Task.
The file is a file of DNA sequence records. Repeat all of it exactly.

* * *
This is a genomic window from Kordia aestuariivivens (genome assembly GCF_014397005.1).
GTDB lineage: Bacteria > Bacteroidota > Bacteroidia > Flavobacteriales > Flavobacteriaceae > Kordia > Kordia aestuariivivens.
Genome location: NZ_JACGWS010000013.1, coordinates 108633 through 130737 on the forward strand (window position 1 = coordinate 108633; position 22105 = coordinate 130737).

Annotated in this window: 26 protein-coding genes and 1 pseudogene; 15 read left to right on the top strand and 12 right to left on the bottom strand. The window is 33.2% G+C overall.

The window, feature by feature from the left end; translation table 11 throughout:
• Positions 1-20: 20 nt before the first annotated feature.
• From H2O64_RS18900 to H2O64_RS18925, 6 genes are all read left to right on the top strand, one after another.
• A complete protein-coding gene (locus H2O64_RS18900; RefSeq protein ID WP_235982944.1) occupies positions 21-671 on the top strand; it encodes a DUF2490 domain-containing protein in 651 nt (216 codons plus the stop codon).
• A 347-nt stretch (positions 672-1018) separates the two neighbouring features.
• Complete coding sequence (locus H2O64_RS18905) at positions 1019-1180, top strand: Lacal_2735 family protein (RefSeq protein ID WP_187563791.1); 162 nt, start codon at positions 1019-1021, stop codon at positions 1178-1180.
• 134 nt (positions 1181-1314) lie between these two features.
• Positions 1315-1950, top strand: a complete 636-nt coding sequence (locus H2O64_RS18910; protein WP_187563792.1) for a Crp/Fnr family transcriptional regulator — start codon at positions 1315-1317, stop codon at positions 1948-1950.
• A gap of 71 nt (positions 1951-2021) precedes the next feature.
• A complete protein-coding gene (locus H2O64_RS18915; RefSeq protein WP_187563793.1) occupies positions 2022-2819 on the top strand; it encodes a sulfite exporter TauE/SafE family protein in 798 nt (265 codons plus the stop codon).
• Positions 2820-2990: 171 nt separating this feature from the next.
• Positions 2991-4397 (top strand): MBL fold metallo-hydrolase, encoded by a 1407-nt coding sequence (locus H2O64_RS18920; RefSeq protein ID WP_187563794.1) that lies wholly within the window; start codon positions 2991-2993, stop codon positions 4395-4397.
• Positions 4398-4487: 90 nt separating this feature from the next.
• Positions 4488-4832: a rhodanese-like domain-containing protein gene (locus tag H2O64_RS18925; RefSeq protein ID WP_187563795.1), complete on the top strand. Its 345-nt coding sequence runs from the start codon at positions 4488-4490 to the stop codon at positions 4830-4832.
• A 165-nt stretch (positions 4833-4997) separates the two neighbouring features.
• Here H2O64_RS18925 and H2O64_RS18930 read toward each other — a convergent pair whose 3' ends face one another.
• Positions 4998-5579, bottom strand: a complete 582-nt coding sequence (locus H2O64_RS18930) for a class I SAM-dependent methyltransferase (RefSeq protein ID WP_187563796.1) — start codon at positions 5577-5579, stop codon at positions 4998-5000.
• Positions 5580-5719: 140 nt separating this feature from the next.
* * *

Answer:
This is a genomic window from Kordia aestuariivivens (genome assembly GCF_014397005.1).
GTDB lineage: Bacteria > Bacteroidota > Bacteroidia > Flavobacteriales > Flavobacteriaceae > Kordia > Kordia aestuariivivens.
Genome location: NZ_JACGWS010000013.1, coordinates 108633 through 130737 on the forward strand (window position 1 = coordinate 108633; position 22105 = coordinate 130737).

Annotated in this window: 26 protein-coding genes and 1 pseudogene; 15 read left to right on the top strand and 12 right to left on the bottom strand. The window is 33.2% G+C overall.

The window, feature by feature from the left end; translation table 11 throughout:
• Positions 1-20: 20 nt before the first annotated feature.
• From H2O64_RS18900 to H2O64_RS18925, 6 genes are all read left to right on the top strand, one after another.
• A complete protein-coding gene (locus H2O64_RS18900; RefSeq protein ID WP_235982944.1) occupies positions 21-671 on the top strand; it encodes a DUF2490 domain-containing protein in 651 nt (216 codons plus the stop codon).
• A 347-nt stretch (positions 672-1018) separates the two neighbouring features.
• Complete coding sequence (locus H2O64_RS18905) at positions 1019-1180, top strand: Lacal_2735 family protein (RefSeq protein ID WP_187563791.1); 162 nt, start codon at positions 1019-1021, stop codon at positions 1178-1180.
• 134 nt (positions 1181-1314) lie between these two features.
• Positions 1315-1950, top strand: a complete 636-nt coding sequence (locus H2O64_RS18910; protein WP_187563792.1) for a Crp/Fnr family transcriptional regulator — start codon at positions 1315-1317, stop codon at positions 1948-1950.
• A gap of 71 nt (positions 1951-2021) precedes the next feature.
• A complete protein-coding gene (locus H2O64_RS18915; RefSeq protein WP_187563793.1) occupies positions 2022-2819 on the top strand; it encodes a sulfite exporter TauE/SafE family protein in 798 nt (265 codons plus the stop codon).
• Positions 2820-2990: 171 nt separating this feature from the next.
• Positions 2991-4397 (top strand): MBL fold metallo-hydrolase, encoded by a 1407-nt coding sequence (locus H2O64_RS18920; RefSeq protein ID WP_187563794.1) that lies wholly within the window; start codon positions 2991-2993, stop codon positions 4395-4397.
• Positions 4398-4487: 90 nt separating this feature from the next.
• Positions 4488-4832: a rhodanese-like domain-containing protein gene (locus tag H2O64_RS18925; RefSeq protein ID WP_187563795.1), complete on the top strand. Its 345-nt coding sequence runs from the start codon at positions 4488-4490 to the stop codon at positions 4830-4832.
• A 165-nt stretch (positions 4833-4997) separates the two neighbouring features.
• Here H2O64_RS18925 and H2O64_RS18930 read toward each other — a convergent pair whose 3' ends face one another.
• Positions 4998-5579, bottom strand: a complete 582-nt coding sequence (locus H2O64_RS18930) for a class I SAM-dependent methyltransferase (RefSeq protein ID WP_187563796.1) — start codon at positions 5577-5579, stop codon at positions 4998-5000.
• Positions 5580-5719: 140 nt separating this feature from the next.